In Woodbury, pro sports and local government won’t mix

Minnesota United players conducted a soccer clinic when Bielenberg Sports Center opened in Woodbury in 2014. The team has pulled out of a deal with the city, but will continue to provide clinics. Photo: Bielenberg Facebook page.

Woodbury, which owns the sprawling Bielenberg sports complex, has lost two of the three partners it intended to help pay for a massive 90,000 foot field house which was completed last fall at a cost of nearly $22 million.

Minnesota United, the Blaine-based soccer club, approached the city as construction was about to get underway with the idea of making it the training home of the team.

The city, anxious to tap into the cachet of professional sports for its destination venue, went all in on the replacement for the original Bielenberg complex, built around 1995 for $6 million, altering the design in exchange for $1 million from the team, and signing a deal with a Stillwater restaurant group to open a 200-seat upscale restaurant in the dining-out challenged city. Now, both of those partners are gone.

The restaurant idea collapsed last summer after the city filed suit against the company left the city holding the bill for the cost of the building the restaurant space. The space is now vacant.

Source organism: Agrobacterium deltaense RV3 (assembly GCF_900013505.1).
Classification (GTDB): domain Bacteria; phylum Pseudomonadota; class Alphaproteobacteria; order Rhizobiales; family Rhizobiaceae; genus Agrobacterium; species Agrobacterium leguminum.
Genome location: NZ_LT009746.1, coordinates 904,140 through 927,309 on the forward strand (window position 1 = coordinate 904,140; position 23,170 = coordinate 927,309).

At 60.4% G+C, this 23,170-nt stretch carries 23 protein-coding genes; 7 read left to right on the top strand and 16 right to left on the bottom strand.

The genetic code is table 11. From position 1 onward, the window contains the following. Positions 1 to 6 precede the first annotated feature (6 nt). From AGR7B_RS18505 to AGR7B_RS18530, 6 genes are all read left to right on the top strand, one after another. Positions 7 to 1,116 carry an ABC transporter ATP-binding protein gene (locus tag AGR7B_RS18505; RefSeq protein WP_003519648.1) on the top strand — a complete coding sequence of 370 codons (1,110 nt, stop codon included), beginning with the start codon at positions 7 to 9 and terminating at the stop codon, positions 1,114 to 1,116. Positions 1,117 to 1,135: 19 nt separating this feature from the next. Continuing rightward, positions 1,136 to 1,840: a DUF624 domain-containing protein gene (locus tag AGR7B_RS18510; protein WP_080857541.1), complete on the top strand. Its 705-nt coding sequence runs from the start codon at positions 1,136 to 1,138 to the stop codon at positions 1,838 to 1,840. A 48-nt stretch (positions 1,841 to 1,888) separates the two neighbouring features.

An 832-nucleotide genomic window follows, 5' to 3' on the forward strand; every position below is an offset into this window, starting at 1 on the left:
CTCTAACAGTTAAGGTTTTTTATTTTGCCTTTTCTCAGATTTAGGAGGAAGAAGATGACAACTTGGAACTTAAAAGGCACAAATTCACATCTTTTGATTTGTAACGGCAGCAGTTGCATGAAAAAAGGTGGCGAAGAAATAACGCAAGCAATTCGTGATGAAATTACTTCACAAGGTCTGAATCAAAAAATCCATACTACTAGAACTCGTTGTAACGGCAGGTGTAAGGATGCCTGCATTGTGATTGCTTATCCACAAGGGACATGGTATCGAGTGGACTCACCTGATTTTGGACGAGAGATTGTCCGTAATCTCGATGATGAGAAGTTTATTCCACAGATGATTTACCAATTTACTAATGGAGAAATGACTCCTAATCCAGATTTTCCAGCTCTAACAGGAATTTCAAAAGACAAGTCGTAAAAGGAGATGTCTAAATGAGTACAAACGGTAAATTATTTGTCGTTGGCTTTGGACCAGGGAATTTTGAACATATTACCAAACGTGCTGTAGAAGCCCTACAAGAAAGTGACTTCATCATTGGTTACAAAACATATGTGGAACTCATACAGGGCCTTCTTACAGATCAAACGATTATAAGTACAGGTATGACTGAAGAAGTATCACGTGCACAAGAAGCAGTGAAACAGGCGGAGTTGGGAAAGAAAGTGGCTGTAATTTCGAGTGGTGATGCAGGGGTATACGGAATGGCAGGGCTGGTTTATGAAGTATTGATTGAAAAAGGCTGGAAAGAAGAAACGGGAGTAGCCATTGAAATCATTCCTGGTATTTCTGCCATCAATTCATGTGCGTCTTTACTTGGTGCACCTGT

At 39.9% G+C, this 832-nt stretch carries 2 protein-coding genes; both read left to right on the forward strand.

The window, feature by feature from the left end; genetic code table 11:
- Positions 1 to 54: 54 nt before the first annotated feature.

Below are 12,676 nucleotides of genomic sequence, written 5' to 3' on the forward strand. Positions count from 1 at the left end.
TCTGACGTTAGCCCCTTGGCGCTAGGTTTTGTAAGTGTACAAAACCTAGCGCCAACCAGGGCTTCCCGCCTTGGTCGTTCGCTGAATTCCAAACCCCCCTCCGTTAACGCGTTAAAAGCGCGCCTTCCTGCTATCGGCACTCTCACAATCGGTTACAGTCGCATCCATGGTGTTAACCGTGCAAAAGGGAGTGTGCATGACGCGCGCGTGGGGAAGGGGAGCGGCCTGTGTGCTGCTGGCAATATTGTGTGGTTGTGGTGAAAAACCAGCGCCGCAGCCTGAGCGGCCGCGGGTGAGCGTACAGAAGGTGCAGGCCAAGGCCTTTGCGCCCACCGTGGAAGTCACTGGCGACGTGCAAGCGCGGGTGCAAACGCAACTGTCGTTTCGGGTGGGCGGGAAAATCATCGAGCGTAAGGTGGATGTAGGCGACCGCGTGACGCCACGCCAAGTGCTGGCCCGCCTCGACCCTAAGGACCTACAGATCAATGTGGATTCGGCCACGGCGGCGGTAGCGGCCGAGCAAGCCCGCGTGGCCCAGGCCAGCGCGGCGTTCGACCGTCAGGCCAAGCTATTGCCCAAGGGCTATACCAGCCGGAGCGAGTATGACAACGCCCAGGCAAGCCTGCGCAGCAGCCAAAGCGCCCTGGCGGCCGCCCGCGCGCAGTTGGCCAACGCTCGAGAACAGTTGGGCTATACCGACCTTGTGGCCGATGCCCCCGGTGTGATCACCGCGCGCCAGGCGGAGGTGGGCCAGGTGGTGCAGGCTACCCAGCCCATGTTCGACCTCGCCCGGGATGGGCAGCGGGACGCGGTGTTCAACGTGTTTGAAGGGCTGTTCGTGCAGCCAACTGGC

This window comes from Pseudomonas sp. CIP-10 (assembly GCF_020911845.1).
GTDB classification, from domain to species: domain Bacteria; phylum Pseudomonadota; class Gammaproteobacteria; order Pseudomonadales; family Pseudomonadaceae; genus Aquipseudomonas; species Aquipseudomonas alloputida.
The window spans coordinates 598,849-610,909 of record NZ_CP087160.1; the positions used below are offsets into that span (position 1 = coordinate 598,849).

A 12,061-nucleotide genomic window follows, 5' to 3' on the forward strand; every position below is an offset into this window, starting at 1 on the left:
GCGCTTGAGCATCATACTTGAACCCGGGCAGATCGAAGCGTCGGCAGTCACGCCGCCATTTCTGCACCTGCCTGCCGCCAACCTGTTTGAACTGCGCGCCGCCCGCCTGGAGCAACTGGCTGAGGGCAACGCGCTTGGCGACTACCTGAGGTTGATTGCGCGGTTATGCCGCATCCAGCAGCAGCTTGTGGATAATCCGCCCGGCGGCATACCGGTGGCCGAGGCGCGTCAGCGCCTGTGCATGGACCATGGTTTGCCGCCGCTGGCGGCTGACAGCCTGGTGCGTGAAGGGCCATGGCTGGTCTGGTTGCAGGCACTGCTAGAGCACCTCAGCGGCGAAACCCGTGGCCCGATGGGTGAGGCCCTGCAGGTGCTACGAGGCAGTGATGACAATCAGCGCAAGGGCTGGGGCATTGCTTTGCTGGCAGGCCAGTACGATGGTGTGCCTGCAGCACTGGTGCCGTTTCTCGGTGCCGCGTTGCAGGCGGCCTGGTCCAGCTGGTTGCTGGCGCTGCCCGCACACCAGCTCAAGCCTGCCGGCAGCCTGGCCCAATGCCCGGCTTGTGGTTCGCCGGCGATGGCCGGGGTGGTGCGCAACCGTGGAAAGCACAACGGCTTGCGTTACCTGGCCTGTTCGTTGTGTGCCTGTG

The soccer team told the city in the fall it will now stay at its current facility in Blaine, the Woodbury Bulletin reports, leaving the facility with extra space that was built for the team. That’s 5,600 square feet, offices, showers, and locker room facilities the team said it needed when it approached the city. The team paid for exterior work on the new building. A marketing agreement between the two remains in effect.

The team also committed to finishing the interior at its expense. That’s the agreement that the team has walked away from, according to the Bulletin.

“We have absolute confidence we’re going to find the right use for that area,” city administrator Clint Gridley said. “There’s no shortage of options for us. We’re going to be working with the city council in 2015 to figure that out.”

What’s behind the team’s move? Team boss Nick Rogers wouldn’t say specifically, according to the Bulletin. “It became apparent the needs of both parties would not be sufficiently met,” he said.

The team is one of two organizations — the Minnesota Vikings’ owners are the other — vying for a Major League Soccer franchise with new facilities in downtown Minneapolis.

Archive: Taxpayer-funded stadium? Soccer booster won’t say ‘no’ .

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